GRANGEVILLE — Unlike workers in state and federal offices located in Idaho County, next year county employees will not have the day off work to commemorate Juneteenth.
Idaho County Commission Chairman Skip Brandt said during the commissioners’ regular weekly meeting Tuesday that the board had received an opinion from the Idaho Association of Counties that Idaho County is not mandated to follow the federal lead as a county holiday.
“We’re not recognizing it now so there’s no real action,” Brandt said. “The county never recognized it (Juneteenth).”
The other two commissioners, Ted Lindsley and Denis Duman, did not comment on the matter and the commissioners did not take a vote. The issue appears to be dead.
Juneteenth, also known as Jubilee Day or Black Independence Day, was recognized as a federal holiday this year on June 17 when President Joe Biden signed the Juneteenth National Independence Day Act into law. The day commemorates the emancipation of African American slaves and is often observed to celebrate African American culture.
Idaho Gov. Brad Little has recognized Juneteenth, allowing state workers a paid holiday from their jobs.
The issue was brought to the commissioners’ attention by county Treasurer Abbie Hudson because next year, Juneteenth — which officially is June 19 — falls on a Sunday, meaning government employees ordinarily would have the following Monday off work. June 20, however, is the last day for second-half tax collections and Hudson wondered if that deadline could be extended to June 21.
When asked by the Lewiston Tribune whether the commissioners’ action was motivated by a political or racist agenda, Brandt replied in an email:
“In this WOKE movement world I recognize that I am a white male, thus there is nothing I can do to not be called a racist (and a sexist as far as that goes). Plus, I have never and will never slack away from doing what I think is best for Idaho County. … We have enough recognized holidays. American(s) need to get back to work; not find another excuse not to work. I am not against anyone celebrating it. The real question, as I suggested today is, where are the holidays going to stop?”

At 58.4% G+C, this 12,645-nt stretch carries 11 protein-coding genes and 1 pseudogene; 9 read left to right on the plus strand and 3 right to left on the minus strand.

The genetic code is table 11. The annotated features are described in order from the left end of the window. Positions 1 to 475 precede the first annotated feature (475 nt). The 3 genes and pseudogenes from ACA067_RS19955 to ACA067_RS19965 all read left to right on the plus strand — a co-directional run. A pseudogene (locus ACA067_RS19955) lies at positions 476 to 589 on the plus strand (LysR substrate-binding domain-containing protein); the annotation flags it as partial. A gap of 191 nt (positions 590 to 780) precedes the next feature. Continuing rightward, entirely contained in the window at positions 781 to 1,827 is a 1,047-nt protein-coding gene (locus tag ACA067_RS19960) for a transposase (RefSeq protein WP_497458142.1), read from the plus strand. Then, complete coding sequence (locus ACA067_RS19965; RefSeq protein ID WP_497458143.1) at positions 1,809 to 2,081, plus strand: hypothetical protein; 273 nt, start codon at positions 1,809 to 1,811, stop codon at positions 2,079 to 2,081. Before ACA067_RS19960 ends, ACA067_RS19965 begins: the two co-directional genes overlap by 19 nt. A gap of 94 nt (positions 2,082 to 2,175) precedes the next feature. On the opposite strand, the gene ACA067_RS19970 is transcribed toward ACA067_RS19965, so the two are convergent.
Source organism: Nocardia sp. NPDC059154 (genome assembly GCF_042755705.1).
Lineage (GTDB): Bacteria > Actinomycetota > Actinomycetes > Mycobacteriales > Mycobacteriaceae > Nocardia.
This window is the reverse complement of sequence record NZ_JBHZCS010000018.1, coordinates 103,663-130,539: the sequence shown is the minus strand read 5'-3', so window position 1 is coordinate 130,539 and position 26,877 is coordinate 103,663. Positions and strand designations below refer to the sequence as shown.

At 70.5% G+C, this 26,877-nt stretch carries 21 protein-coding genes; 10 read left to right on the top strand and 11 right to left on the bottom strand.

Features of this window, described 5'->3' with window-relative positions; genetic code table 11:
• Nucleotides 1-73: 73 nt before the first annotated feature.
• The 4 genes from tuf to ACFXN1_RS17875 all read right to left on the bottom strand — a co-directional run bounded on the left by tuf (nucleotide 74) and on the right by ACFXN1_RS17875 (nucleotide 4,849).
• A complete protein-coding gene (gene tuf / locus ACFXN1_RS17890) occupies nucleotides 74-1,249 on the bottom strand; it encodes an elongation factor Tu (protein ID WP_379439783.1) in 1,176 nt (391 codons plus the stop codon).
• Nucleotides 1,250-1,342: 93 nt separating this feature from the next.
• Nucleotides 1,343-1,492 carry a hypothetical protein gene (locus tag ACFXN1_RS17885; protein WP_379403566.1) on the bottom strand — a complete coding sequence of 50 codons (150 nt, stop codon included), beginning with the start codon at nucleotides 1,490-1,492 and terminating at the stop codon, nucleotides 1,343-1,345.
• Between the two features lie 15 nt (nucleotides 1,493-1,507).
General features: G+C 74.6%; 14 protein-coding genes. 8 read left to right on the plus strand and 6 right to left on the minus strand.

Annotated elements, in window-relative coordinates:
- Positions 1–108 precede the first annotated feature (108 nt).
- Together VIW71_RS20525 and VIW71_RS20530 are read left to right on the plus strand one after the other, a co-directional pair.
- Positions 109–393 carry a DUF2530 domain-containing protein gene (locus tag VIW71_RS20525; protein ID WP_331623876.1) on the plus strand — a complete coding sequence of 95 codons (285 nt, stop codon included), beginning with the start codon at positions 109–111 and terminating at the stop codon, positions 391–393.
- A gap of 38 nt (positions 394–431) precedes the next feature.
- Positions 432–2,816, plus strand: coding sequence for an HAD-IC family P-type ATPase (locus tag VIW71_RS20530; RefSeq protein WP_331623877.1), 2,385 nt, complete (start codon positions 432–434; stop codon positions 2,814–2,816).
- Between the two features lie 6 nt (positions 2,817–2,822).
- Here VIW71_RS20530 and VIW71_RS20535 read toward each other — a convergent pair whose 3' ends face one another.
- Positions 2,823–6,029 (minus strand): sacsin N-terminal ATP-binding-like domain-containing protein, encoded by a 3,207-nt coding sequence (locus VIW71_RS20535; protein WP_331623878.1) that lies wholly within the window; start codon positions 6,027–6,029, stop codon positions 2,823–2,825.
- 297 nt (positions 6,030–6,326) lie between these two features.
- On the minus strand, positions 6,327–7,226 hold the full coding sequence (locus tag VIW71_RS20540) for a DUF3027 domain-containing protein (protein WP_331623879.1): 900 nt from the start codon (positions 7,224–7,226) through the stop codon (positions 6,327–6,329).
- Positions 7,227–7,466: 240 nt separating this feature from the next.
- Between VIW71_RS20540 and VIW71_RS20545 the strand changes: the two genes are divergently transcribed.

County Clerk Kathy M. Ackerman added that a recent poll of the state’s county clerks indicated that 13 counties said “yes” to observing Juneteenth and 11 said “no” or are undecided. Ackerman said not all clerks have responded to the poll yet, “but it doesn’t appear that everyone is on board with Juneteenth. Additionally, every paid holiday costs the county approximately $15,500.”
County employees who work more than 37 hours a week are allowed 11 paid holidays during the year, including New Years Day; Martin Luther King, Jr/Human Rights Day; Presidents Day; Memorial Day; Thanksgiving and the following Friday; Christmas Day; Labor Day; Columbus Day; Veterans’ Day and Independence Day (July 4).
In a social media post last week, B.J. Swanson, the Latah County treasurer, said her office plans to respect the Juneteenth holiday by being closed on June 20, 2022, and accommodations will be made for taxpayers to meet the property tax deadline with no penalties or interest applied. Swanson noted that the extension of the tax due deadline is anticipated and allowed in Idaho Code 73-109.
Seth Grigg, executive director of the Idaho Association of Counties, was unavailable for comment Tuesday. Brian Kane of the Idaho Attorney General’s Office also could not immediately be reached for comment.
Hedberg may be contacted at email@example.com or (208) 983-2326.